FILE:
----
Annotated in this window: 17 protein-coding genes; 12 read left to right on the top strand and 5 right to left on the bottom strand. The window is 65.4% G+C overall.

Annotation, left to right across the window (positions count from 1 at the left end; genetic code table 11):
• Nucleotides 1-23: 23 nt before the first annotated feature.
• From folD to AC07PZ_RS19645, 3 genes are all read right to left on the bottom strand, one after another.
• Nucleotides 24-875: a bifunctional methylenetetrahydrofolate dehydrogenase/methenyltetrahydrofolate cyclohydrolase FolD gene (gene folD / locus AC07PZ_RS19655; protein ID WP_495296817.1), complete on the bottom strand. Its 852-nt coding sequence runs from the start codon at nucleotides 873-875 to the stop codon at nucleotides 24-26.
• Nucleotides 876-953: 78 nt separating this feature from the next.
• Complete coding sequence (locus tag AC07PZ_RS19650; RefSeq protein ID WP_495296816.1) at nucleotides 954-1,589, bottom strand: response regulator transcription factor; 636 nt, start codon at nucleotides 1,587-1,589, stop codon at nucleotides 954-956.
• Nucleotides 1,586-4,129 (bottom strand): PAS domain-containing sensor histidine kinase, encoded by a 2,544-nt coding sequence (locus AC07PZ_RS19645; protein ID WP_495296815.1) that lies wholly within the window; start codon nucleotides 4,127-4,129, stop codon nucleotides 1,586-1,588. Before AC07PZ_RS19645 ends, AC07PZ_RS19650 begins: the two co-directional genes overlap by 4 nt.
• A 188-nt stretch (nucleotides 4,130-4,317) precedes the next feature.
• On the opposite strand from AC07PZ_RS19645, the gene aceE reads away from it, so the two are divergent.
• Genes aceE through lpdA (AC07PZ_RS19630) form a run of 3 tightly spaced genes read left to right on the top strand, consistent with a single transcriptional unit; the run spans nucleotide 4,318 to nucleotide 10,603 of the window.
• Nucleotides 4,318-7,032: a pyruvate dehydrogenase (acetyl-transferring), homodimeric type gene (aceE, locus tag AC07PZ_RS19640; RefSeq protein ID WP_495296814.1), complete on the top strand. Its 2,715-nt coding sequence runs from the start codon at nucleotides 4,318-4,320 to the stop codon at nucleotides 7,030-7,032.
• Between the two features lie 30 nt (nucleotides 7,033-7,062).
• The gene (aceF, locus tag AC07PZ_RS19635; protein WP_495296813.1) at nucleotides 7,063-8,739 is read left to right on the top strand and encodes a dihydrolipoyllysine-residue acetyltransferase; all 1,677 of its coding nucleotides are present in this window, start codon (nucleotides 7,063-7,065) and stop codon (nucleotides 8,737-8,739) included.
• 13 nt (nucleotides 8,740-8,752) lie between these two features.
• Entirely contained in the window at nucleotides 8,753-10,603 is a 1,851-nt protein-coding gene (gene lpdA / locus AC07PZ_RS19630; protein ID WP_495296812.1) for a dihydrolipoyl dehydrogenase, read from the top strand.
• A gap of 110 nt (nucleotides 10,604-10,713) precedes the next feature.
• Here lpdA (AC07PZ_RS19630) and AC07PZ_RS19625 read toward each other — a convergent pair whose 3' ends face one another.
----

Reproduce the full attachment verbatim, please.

Annotated in this window: 17 protein-coding genes; 12 read left to right on the top strand and 5 right to left on the bottom strand. The window is 65.4% G+C overall.

Annotation, left to right across the window (positions count from 1 at the left end; genetic code table 11):
• Nucleotides 1-23: 23 nt before the first annotated feature.
• From folD to AC07PZ_RS19645, 3 genes are all read right to left on the bottom strand, one after another.
• Nucleotides 24-875: a bifunctional methylenetetrahydrofolate dehydrogenase/methenyltetrahydrofolate cyclohydrolase FolD gene (gene folD / locus AC07PZ_RS19655; protein ID WP_495296817.1), complete on the bottom strand. Its 852-nt coding sequence runs from the start codon at nucleotides 873-875 to the stop codon at nucleotides 24-26.
• Nucleotides 876-953: 78 nt separating this feature from the next.
• Complete coding sequence (locus tag AC07PZ_RS19650; RefSeq protein ID WP_495296816.1) at nucleotides 954-1,589, bottom strand: response regulator transcription factor; 636 nt, start codon at nucleotides 1,587-1,589, stop codon at nucleotides 954-956.
• Nucleotides 1,586-4,129 (bottom strand): PAS domain-containing sensor histidine kinase, encoded by a 2,544-nt coding sequence (locus AC07PZ_RS19645; protein ID WP_495296815.1) that lies wholly within the window; start codon nucleotides 4,127-4,129, stop codon nucleotides 1,586-1,588. Before AC07PZ_RS19645 ends, AC07PZ_RS19650 begins: the two co-directional genes overlap by 4 nt.
• A 188-nt stretch (nucleotides 4,130-4,317) precedes the next feature.
• On the opposite strand from AC07PZ_RS19645, the gene aceE reads away from it, so the two are divergent.
• Genes aceE through lpdA (AC07PZ_RS19630) form a run of 3 tightly spaced genes read left to right on the top strand, consistent with a single transcriptional unit; the run spans nucleotide 4,318 to nucleotide 10,603 of the window.
• Nucleotides 4,318-7,032: a pyruvate dehydrogenase (acetyl-transferring), homodimeric type gene (aceE, locus tag AC07PZ_RS19640; RefSeq protein ID WP_495296814.1), complete on the top strand. Its 2,715-nt coding sequence runs from the start codon at nucleotides 4,318-4,320 to the stop codon at nucleotides 7,030-7,032.
• Between the two features lie 30 nt (nucleotides 7,033-7,062).
• The gene (aceF, locus tag AC07PZ_RS19635; protein WP_495296813.1) at nucleotides 7,063-8,739 is read left to right on the top strand and encodes a dihydrolipoyllysine-residue acetyltransferase; all 1,677 of its coding nucleotides are present in this window, start codon (nucleotides 7,063-7,065) and stop codon (nucleotides 8,737-8,739) included.
• 13 nt (nucleotides 8,740-8,752) lie between these two features.
• Entirely contained in the window at nucleotides 8,753-10,603 is a 1,851-nt protein-coding gene (gene lpdA / locus AC07PZ_RS19630; protein ID WP_495296812.1) for a dihydrolipoyl dehydrogenase, read from the top strand.
• A gap of 110 nt (nucleotides 10,604-10,713) precedes the next feature.
• Here lpdA (AC07PZ_RS19630) and AC07PZ_RS19625 read toward each other — a convergent pair whose 3' ends face one another.